The endgame now appears to be playing out for the Czech Republic’s biggest hard coal mining company, OKD. Key shareholders have warned that if there is no deal fast with the government then insolvency procedures might be started as soon as the end of the week. Meanwhile, the government appears to be taking a tough line against a deal with those calling the shots at the mining company.
OKD, the biggest and last major hard coal mining company in the Czech Republic, is clearly approaching a decisive crossroads. The company still employs just under 10,000 workers and is the biggest employer in the Moravia-Silesia region. And there are thousands of other jobs linked to the mining company.
But hopes for a soft landing scenario between current owners and the government that would keep the mines going for a few more years appear to be fading fast.
Relations between government and owner of the mining company, New World Resources, or rather the group of core shareholders there who have the most at stake under a previous salvage operation, the so-called Ad Hoc Group, have seriously soured in the last days.
Minister of Industry and Trade Jan Mládek was blunt at the start of the week saying that the government would be stupid to accept an agreement to buy up the mining company for just under 4.0 billion crowns. He added that it’s current face value is far lower than that.
Within hours New World Resources warned that it could be forced to press for insolvency procedures by the end of Friday and the closure of the mines unless a new cash injection is ensured or a rescue deal with the government is sealed.
The OKD situation was due to be discussed by the government on Wednesday with minister Mládek later scheduled to meet president Miloš Zeman to talk about it. The president has been talking up the possibility of nationalization.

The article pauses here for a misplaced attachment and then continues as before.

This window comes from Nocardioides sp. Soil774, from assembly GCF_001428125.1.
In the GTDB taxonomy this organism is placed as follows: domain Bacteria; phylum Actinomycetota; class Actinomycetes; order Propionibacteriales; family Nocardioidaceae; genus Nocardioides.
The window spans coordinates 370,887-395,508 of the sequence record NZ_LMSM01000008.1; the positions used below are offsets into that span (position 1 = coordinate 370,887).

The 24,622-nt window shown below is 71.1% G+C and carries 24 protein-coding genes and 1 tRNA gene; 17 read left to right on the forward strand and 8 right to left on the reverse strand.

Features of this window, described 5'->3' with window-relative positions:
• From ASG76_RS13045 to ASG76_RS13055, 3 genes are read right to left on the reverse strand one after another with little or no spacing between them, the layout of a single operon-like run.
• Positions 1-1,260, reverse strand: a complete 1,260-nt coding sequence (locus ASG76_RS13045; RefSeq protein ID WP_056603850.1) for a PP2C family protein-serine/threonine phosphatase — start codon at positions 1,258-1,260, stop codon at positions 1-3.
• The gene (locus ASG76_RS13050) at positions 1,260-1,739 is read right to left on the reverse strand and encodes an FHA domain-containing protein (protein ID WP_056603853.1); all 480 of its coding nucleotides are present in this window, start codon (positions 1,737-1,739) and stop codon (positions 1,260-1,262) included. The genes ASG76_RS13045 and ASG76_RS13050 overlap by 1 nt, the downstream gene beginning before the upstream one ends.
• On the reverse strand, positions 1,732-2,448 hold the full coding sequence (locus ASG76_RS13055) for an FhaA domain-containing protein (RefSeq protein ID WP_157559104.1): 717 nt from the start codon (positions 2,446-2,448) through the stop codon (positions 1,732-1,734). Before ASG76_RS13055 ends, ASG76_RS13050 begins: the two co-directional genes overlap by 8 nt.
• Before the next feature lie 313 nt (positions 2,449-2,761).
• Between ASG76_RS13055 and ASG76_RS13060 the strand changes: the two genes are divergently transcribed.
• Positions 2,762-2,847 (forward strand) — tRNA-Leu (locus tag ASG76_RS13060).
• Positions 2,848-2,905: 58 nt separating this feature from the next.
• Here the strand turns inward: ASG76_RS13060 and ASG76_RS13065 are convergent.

Roman Pařík is spokesman for the Ad Hoc Group and he echoed the mining company’s warning that an unmanaged insolvency could be a social and economic time bomb for the region.
“It means that mining could end easily and, also, if it were done in the wrong way methane would concentrate in the mines and water and in a few weeks it will be impossible to send anyone into the mines to maintain the mining machinery and to mine the coal. It is totally different from when you are closing a factory for cars, or pens, or something like that.”
And he warns that the nationalization that is being discussed could send exactly the wrong signals to international investors.
“It’s really bad news for investors and foreign investors who are in the Czech Republic or want to come here. It will also affect the rating of the Czech Republic and will result in pressure on the Czech crown. We see that if it is in this way then we are coming back to the Communist era of the mid-1950s and, unfortunately, on the table there are two possible solutions which don’t need nationalization or insolvency, but we didn’t get any answer from the Czech government.”